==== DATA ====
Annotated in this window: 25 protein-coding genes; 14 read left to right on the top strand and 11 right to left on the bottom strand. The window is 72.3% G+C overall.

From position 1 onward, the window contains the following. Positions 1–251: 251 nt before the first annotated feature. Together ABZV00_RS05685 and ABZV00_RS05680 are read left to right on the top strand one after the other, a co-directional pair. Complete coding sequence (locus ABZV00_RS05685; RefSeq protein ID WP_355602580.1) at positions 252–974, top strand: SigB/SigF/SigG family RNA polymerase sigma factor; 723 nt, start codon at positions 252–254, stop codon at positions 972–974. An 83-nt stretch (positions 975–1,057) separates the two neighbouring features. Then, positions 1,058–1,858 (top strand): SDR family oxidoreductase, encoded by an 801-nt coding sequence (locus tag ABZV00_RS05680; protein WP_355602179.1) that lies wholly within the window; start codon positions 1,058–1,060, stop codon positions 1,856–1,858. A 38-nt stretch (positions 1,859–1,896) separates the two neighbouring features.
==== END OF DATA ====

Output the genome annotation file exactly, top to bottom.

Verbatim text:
Annotated in this window: 25 protein-coding genes; 14 read left to right on the top strand and 11 right to left on the bottom strand. The window is 72.3% G+C overall.

From position 1 onward, the window contains the following. Positions 1–251: 251 nt before the first annotated feature. Together ABZV00_RS05685 and ABZV00_RS05680 are read left to right on the top strand one after the other, a co-directional pair. Complete coding sequence (locus ABZV00_RS05685; RefSeq protein ID WP_355602580.1) at positions 252–974, top strand: SigB/SigF/SigG family RNA polymerase sigma factor; 723 nt, start codon at positions 252–254, stop codon at positions 972–974. An 83-nt stretch (positions 975–1,057) separates the two neighbouring features. Then, positions 1,058–1,858 (top strand): SDR family oxidoreductase, encoded by an 801-nt coding sequence (locus tag ABZV00_RS05680; protein WP_355602179.1) that lies wholly within the window; start codon positions 1,058–1,060, stop codon positions 1,856–1,858. A 38-nt stretch (positions 1,859–1,896) separates the two neighbouring features.